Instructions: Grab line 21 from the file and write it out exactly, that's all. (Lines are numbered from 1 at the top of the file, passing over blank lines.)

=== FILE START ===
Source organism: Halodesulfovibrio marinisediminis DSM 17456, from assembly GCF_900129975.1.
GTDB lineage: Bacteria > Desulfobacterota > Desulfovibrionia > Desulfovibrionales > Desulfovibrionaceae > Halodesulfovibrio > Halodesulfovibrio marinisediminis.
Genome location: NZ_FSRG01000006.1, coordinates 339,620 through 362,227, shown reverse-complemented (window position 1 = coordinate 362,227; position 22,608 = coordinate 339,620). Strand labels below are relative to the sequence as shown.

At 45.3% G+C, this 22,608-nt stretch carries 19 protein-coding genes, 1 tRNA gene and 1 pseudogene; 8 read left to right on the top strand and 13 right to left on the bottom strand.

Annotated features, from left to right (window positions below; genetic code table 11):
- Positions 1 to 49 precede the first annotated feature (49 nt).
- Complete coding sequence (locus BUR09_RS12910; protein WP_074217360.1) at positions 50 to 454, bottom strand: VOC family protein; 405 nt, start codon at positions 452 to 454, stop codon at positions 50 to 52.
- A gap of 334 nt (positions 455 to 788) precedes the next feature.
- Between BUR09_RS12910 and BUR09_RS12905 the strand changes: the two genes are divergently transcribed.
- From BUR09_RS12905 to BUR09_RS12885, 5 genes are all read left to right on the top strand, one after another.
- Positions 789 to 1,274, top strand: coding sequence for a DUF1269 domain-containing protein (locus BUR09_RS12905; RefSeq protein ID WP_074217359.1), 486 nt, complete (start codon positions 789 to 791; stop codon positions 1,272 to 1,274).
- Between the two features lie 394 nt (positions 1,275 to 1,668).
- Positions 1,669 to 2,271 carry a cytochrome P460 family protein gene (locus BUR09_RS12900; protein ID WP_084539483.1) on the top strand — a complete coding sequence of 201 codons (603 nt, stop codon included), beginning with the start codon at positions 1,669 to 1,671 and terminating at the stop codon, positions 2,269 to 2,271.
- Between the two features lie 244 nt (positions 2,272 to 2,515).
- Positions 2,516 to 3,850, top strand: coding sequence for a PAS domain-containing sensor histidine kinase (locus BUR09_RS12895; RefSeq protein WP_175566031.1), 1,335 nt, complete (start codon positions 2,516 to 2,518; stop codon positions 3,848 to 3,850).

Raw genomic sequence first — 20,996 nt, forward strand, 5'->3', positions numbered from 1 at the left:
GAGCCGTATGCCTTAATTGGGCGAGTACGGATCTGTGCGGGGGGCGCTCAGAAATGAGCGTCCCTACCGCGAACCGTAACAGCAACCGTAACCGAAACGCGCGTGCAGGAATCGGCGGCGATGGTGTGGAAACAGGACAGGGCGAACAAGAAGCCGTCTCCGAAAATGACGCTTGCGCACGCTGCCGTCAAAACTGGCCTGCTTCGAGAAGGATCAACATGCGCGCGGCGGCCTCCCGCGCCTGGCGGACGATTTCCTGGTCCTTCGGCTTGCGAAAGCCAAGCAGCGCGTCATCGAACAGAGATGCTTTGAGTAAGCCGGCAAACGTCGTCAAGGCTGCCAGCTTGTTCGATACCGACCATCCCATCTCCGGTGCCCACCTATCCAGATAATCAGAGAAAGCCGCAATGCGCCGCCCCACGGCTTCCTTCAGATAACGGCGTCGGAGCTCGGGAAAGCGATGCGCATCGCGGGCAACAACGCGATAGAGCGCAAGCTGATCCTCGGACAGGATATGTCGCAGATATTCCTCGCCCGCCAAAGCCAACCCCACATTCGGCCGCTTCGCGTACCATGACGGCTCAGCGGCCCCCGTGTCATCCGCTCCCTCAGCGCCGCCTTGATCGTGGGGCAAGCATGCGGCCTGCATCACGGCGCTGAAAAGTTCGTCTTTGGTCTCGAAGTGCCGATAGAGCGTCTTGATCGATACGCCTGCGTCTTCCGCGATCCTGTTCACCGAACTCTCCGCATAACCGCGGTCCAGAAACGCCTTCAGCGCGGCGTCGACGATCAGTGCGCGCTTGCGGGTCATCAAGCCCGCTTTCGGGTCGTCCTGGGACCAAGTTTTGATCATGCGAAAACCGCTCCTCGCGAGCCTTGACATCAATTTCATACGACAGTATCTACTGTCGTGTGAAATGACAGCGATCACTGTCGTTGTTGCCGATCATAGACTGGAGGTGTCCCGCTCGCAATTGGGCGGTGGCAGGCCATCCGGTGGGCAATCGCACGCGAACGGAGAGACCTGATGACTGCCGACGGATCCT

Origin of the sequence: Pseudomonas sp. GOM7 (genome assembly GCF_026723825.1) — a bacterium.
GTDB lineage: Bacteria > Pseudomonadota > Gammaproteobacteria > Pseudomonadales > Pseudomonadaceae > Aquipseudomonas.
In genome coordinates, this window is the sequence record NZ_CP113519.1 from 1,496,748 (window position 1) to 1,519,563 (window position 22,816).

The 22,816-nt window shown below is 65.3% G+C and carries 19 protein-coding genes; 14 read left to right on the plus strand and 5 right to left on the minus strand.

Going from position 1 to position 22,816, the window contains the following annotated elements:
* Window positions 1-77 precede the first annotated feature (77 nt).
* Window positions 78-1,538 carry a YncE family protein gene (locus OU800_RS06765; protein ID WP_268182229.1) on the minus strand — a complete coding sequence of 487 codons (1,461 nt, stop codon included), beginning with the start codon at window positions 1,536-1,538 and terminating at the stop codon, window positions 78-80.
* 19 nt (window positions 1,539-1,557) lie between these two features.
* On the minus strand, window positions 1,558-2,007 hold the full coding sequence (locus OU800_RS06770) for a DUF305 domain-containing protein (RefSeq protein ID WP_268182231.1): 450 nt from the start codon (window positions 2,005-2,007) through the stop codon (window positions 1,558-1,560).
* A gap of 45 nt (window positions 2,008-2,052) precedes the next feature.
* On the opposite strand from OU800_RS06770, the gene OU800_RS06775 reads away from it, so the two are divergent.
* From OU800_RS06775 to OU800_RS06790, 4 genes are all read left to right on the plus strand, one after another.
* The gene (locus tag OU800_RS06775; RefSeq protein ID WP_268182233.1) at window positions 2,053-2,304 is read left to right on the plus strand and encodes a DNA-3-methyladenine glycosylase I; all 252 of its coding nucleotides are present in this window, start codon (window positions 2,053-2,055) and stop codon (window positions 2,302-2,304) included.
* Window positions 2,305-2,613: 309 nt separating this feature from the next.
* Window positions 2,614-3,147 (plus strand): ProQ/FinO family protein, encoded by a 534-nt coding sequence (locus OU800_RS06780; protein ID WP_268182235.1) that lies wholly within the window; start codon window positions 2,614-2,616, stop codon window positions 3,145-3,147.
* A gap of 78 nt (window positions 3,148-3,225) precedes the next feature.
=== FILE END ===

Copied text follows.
The 22,816-nt window shown below is 65.3% G+C and carries 19 protein-coding genes; 14 read left to right on the plus strand and 5 right to left on the minus strand.